(engine buzzes) - Most of the poaching is done opportunistically from roads, you know, so a tiger that isn't afraid of cars, and a lot of animals aren't, it has a good chance of getting poached.
Whereas Danny, he ran up the bank, came around here and then ducked down behind this tree.
So you can see where his front feet were here and his tail stretches around right back here.
So probably a car came, he hopped up, he ducked down.
- [Narrator] It's 1996, and we're making a film about Siberian tigers.
- [Assistant] Sound roll 16, Ccmera roll 41, and take it, mark it.
- [Narrator] In a remote forest of the Russian far East.
- [Reporter] Dale, what are your personal feelings about the future of this region and the future of the tiger?
- I'm really optimistic.
- [Narrator] I mean, that's the million dollar question, isn't it?
What does the future hold for one of the largest cats on earth?
- My name is Dale Miquelle.
- [Narrator] Well, the future is now.
That was nearly 25 years ago, and we do have some answers.
- I'm director of the WCS Russia program and also coordinator of the WCS tiger program.
- [Narrator] But I wanna stick with the origin story for now.
I wanna take you back in time.
The beginning of Siberian tiger conservation in the Russian far East.
- [Dale] Before we even got there, tiger story can lead up to the dissolution of the Soviet Union.
- [Reporter] For a moment it seemed, the situation was out of control.
- And at that time, we thought the project was over because things were falling apart in Russia.
- [Reporter] This did perhaps mark the beginning of the end.
- [Narrator] By the end of 1991, the Soviet Union had collapsed.
- There was economic chaos politically.
It wasn't clear what was going to happen.
Yet, our contacts said, come on over.
We're ready to go to work.
And so we came not really knowing what to expect.
On January 7th of 1992, we flew to the village of Terney where unbeknownst to me, I'd spend the next 25 years of my life.
- [Narrator] The town of Terney is a remote village at the edge of the Sikhote-Alin Biosphere Reserve.
The region is home to 95% of the remaining wild Siberian tigers.
- [Dale] I thought we'd come to the ends of the earth, to be honest.
It just seemed like we're coming into a place that time had forgotten.
- Things were pretty bleak in the Russian far East at that time, you know.
- [Narrator] This is John Goodrich, chief scientist and tiger program director at Panthera.
- And people were really struggling.
I remember going into the stores for the first time in Terney, there was nothing.
You know, you could go to a loaf of bread and maybe a can of some really awful canned meat, but that was about it.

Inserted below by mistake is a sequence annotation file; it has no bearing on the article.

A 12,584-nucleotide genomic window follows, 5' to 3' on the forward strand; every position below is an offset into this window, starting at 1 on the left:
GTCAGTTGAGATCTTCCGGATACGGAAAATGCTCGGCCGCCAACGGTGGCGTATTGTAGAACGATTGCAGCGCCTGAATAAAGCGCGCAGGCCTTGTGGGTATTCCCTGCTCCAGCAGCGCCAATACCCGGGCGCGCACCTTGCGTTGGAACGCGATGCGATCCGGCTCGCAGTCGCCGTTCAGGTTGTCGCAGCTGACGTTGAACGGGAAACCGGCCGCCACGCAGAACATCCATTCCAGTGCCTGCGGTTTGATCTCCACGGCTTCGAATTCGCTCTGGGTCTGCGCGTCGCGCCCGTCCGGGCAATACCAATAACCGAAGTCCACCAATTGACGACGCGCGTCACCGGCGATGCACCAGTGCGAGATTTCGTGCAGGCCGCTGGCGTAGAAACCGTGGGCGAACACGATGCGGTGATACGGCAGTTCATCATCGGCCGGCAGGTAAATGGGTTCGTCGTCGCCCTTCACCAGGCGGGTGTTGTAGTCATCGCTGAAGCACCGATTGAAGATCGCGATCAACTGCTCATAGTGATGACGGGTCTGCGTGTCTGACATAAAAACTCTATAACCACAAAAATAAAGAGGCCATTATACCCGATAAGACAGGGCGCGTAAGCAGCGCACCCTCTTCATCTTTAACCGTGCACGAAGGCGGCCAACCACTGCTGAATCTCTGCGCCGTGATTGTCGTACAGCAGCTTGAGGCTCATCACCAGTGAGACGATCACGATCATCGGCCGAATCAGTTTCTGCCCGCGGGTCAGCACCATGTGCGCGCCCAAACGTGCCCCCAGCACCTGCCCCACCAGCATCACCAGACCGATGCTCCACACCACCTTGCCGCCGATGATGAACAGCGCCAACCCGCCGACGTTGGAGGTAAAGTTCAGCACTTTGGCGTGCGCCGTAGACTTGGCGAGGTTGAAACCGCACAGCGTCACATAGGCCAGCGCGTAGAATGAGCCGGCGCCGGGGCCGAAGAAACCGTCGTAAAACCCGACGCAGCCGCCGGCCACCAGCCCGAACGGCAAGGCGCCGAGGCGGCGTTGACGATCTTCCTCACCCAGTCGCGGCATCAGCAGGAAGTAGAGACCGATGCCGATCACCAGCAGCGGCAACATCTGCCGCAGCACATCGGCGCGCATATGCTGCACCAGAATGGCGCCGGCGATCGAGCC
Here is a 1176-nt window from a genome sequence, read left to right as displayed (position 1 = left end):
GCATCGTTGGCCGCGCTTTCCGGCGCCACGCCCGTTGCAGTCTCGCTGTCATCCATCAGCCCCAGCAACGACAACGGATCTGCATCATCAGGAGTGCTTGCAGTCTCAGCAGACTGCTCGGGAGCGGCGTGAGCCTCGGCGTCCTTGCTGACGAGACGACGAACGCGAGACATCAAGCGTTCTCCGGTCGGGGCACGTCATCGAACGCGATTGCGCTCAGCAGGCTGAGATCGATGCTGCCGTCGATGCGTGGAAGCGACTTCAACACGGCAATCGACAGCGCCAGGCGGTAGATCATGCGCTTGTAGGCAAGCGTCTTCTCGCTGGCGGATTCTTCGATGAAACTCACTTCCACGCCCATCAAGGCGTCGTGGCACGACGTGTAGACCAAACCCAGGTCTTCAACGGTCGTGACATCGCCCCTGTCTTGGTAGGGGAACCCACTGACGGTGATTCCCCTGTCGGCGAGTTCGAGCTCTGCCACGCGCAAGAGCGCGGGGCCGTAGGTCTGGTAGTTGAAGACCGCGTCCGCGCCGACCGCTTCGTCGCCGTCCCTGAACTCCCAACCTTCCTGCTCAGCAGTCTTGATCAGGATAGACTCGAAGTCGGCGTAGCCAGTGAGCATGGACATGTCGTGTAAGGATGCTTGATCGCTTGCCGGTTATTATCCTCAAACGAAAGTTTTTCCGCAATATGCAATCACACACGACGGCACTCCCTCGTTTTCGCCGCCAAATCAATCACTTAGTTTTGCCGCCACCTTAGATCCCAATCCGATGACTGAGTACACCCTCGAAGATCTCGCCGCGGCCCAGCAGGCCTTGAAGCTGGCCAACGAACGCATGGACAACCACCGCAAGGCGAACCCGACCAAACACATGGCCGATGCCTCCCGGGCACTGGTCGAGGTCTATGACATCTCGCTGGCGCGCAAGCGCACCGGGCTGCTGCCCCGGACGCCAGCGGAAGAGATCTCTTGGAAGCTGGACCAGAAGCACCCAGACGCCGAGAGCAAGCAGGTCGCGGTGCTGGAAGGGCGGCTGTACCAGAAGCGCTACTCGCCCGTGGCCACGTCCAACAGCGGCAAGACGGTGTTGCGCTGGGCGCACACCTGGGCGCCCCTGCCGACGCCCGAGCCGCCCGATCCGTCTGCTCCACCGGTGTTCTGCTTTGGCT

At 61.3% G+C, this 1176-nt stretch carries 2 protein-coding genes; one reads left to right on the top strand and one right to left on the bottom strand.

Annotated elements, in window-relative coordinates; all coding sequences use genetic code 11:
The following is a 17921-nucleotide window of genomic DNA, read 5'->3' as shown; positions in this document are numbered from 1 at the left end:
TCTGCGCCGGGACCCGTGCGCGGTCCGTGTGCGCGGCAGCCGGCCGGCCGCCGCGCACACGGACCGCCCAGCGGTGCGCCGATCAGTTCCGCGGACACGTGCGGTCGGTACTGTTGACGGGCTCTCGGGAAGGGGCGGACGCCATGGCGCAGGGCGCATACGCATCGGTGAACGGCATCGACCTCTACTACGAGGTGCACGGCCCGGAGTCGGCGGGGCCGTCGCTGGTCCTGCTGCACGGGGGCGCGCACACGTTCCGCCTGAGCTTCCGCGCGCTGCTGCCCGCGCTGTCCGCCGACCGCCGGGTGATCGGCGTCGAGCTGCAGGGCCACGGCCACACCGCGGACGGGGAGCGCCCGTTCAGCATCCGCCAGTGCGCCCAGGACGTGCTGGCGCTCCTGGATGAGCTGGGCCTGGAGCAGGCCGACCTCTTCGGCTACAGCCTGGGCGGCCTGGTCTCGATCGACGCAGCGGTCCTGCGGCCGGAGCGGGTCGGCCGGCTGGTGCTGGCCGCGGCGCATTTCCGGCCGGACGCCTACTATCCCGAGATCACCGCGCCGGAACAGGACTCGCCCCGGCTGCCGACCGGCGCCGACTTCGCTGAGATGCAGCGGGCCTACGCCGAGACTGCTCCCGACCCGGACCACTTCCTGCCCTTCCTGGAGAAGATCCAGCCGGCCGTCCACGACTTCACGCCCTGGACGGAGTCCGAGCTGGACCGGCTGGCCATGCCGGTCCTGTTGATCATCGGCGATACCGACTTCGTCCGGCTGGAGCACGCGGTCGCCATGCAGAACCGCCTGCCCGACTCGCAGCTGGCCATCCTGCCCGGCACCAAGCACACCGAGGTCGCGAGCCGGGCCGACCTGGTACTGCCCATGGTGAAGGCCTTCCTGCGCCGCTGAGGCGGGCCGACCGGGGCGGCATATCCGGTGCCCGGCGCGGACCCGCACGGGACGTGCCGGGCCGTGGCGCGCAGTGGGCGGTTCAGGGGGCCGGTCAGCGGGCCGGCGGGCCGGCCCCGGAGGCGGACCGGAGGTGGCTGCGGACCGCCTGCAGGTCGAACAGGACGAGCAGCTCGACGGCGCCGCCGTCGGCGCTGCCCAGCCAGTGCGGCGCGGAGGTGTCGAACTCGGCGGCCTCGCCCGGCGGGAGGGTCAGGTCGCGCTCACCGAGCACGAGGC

- The village looked foreign to me, but the forest felt like something I knew.
It was amazing how similar it was to being in the green mountains of Vermont or the white mountains of New Hampshire.
Except I had to keep reminding myself that this isn't New Hampshire.
There's tigers walking around out here.
Russians had done a great job of going out in the wintertime and following tracks on the snow.
But when the snow melted, the tracks were gone and nobody had any idea what happens for the rest of the year.
- [Narrator] This would be the first ever joint Russian and American conservation effort for Siberian tigers.
And it couldn't have come at a more critical time.
Tiger populations were dwindling.
Less than 400 remained in the wild.
- So when we came to Russia, we had a pretty simplistic understanding of what we wanted to do, but basically we wanted to understand the ecology of the Siberian tiger.
As far as we knew, there was very little known, and we understood at that time, as we do now that to save a species, you have to understand what it needs.
A kill up there about 25 meters from the road.
- [Assistant] Jesus.
- Okay, well, radio telemetry gives us a tremendous amount of information.
How far are they move each day, find kills and determine their food habits, social relationships, and determine how often male and female tigers are together.
She is in the same place.
- [Narrator] At the time, radio telemetry was the best available technology, but battery life was limited.
And every four years, the collars on their study animals would need to be replaced.
- [Dale] It's really important to get these animals radio collared because tigers are very secretive.
You can't go out and sit down and watch them.
With tigers, you can't do that.
You almost never see them.
- [Linda] Our biggest concern is that the animal is down.
Soon as it looks like it's down, we got to get on the ground as quickly as possible.
At that point, when the animals on the ground, every minute is crucial.
- So we were really trying to collect just baseline data on tiger ecology, on what they needed, what the threats to tigers were in order to build conservation plans for tigers.